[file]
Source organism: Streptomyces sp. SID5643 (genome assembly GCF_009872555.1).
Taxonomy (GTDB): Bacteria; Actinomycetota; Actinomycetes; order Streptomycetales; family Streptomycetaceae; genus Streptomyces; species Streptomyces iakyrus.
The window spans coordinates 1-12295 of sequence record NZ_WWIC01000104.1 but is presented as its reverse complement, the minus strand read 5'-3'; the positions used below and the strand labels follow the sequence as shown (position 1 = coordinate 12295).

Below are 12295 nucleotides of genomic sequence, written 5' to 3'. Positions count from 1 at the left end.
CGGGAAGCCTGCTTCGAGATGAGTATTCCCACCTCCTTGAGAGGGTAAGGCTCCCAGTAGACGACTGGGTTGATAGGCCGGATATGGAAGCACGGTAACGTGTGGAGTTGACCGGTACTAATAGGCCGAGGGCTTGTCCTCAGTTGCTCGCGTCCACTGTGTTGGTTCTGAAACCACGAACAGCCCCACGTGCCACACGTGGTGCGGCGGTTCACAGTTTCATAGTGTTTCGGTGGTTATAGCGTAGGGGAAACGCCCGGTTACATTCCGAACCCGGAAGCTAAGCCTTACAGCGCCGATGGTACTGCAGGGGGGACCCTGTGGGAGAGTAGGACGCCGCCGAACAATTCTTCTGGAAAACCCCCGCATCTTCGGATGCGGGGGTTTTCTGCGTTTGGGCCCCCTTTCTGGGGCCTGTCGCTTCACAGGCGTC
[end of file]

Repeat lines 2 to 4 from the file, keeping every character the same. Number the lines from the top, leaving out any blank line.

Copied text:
Taxonomy (GTDB): Bacteria; Actinomycetota; Actinomycetes; order Streptomycetales; family Streptomycetaceae; genus Streptomyces; species Streptomyces iakyrus.
The window spans coordinates 1-12295 of sequence record NZ_WWIC01000104.1 but is presented as its reverse complement, the minus strand read 5'-3'; the positions used below and the strand labels follow the sequence as shown (position 1 = coordinate 12295).

Below are 12295 nucleotides of genomic sequence, written 5' to 3'. Positions count from 1 at the left end.